Thursday, September 17, 2015

New Orleans Traditions

A bit of background - this gets very complicated but I'll explain the best I can. I will also include some links at the end of this blog with further information for those who are interested. This is all information that was completely new to me.

Mardi Gras Indians
We first learned of the Mardi Gras Indians when we toured the Backstreet Museum. One of the major exhibits was the suits worn by the Mardi Gras Indians. Many Mardi Gras Indians explain that they are descendants of Native Americans and that there were black-skinned natives prior to the African slave trade. Others say they named themselves after Native Indians as a sign of respect for the help slaves received when they sought freedom. The Mardi Gras Indians have formed tribes, I think there are 32, with a hierarchy that begins with the Big Chief, the Queen, and so on down from there, all with specific roles. The Big Chief decides where they will parade, where they will stop, and whether they will pass by other tribes or have a symbolic fight. They don't participate in the typical Mardi Gras parade that most of us are familiar with. Historically, few in the ghetto felt they would be able to join the traditional parade so the black neighborhoods in New Orleans gradually developed their own style of celebrating Mardi Gras with their own unique parade. This isn't one of the funeral parades but is held during Mardi Gras. I think I would prefer seeing this parade if given the choice.

Backstreet Cultural Museum

We were able to get a personalized guided tour of the Backstreet Cultural Museum located in an old house in the Tremé neighborhood. The Museum holds the world’s most comprehensive collection of things related to New Orleans’ African American community-based traditions. There are exhibits for the Mardi Gras Indians, jazz funerals, Social Aid and Pleasure Clubs, Baby Dolls, and Skull and Bone gangs.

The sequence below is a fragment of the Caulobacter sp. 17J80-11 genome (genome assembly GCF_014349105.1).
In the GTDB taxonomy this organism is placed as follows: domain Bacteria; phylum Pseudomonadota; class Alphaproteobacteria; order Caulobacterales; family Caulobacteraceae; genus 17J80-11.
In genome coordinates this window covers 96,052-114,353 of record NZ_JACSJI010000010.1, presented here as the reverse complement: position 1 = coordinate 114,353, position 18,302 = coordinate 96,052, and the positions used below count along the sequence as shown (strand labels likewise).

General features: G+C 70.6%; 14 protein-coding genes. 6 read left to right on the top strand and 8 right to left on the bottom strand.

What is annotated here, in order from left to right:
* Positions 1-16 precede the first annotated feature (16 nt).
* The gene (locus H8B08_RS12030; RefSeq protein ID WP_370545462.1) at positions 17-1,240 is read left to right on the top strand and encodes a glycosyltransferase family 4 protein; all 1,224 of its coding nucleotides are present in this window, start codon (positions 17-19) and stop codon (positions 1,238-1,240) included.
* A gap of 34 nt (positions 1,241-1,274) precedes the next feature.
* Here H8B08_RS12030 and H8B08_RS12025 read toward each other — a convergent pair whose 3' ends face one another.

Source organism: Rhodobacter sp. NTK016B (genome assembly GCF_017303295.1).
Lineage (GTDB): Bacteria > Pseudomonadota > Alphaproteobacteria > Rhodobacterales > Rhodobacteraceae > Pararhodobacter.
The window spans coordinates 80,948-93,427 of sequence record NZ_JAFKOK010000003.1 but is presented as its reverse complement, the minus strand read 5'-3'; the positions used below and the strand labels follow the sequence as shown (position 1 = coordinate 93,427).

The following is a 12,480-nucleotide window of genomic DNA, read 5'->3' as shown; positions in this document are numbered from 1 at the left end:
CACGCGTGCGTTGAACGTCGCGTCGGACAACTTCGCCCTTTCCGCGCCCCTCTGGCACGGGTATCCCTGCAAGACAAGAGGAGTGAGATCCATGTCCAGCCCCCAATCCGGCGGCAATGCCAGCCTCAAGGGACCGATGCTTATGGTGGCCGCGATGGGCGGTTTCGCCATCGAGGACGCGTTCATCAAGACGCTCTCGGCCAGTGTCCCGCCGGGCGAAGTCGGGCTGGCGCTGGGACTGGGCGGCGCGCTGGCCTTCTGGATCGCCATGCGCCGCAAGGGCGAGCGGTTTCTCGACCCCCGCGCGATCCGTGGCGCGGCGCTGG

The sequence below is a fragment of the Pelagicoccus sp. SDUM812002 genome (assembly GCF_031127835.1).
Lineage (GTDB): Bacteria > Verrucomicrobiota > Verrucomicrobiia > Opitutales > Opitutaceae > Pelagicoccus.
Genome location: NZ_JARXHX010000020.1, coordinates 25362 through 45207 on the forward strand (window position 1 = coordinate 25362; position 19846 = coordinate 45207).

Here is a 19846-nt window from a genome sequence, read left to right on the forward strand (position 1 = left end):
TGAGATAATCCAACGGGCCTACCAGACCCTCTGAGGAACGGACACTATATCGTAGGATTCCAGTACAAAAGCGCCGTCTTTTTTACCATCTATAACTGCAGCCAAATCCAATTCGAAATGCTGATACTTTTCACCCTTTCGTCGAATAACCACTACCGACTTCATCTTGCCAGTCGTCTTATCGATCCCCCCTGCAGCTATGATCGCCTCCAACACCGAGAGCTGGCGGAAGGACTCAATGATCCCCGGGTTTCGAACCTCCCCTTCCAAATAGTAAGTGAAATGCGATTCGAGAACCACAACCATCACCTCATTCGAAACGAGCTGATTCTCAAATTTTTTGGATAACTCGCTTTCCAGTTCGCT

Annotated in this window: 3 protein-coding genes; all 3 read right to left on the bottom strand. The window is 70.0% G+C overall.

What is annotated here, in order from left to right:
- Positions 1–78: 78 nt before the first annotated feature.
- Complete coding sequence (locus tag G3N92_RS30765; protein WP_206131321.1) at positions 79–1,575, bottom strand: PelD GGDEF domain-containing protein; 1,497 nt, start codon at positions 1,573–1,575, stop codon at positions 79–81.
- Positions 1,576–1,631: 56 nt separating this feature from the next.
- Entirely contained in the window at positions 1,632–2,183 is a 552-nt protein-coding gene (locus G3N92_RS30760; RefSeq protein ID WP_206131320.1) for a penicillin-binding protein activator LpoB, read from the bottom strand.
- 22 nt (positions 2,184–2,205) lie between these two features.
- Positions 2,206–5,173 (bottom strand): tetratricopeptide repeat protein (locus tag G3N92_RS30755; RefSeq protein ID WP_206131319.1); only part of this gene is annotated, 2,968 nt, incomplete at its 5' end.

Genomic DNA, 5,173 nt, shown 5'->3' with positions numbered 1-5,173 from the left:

Mardi Gras Indian suits are astounding. They cost thousands of dollars in materials alone and can weigh upwards of one hundred pounds. Our guide told us that some of the suits are valued at $50,000 or more. A suit usually takes between six to nine months to plan and complete. Each Indian designs and creates his own suit. Elaborate bead patches depict meaningful and symbolic traditions.

The beadwork is exquisite. I think these suits belong to a Queen and either a knight or bishop.


For some reason I was fascinated by the suit on the left, below. The part hanging in the lower part of the suit is called the apron, and this one consisted of a complete castle - I can't imagine how much it weighed or how long it took to make. 

Social Aid and Pleasure Clubs, Parades, and First and Second Lines

Social Aid and Pleasure Clubs can be traced back to 19th century benevolent societies that provided health care and burial services for their members. Today many of the members of these clubs can't afford to pay for insurance so the clubs help with health care costs, funeral expenses and financial hardships. There are over 80 clubs and it was wonderful to hear about the sense of community and caring they provide. I don't know what the dues are, but evidently once you belong to a Club you know you will be taken care of.

The Social Aid and Pleasure Clubs represent their different communities, and one of their main forms of expression is the funeral parade. The jazz parade follows a pre-planned route with different stops along the way to stop and perform, as well as involve more members of the community. 

Everyone is welcome so we joined two different funeral parades, one small and one pretty large. 

The Social Aid and Pleasure Clubs are the organizers, originators, and sponsors of the Second Line parades for which the city is famous. The parade has a grand marshal, who could be a man or woman.

Club members who are usually dressed in coordinated suits and classy hats. They jump, dance, twirl decorated parasols, blow whistles and wave feathered fans.

The brass band follows the parade’s grand marshal and club members. The Club members and brass band are known as the First Line.

The people who follow behind the First Line to join in the festivities is the Second Line, which gives the term Second Line Parade to these parades.

We were pretty fascinated by all of this - it was nice to get away from the typical tourist areas and learn something new. The links that follow have more in-depth information -

No comments:

Post a Comment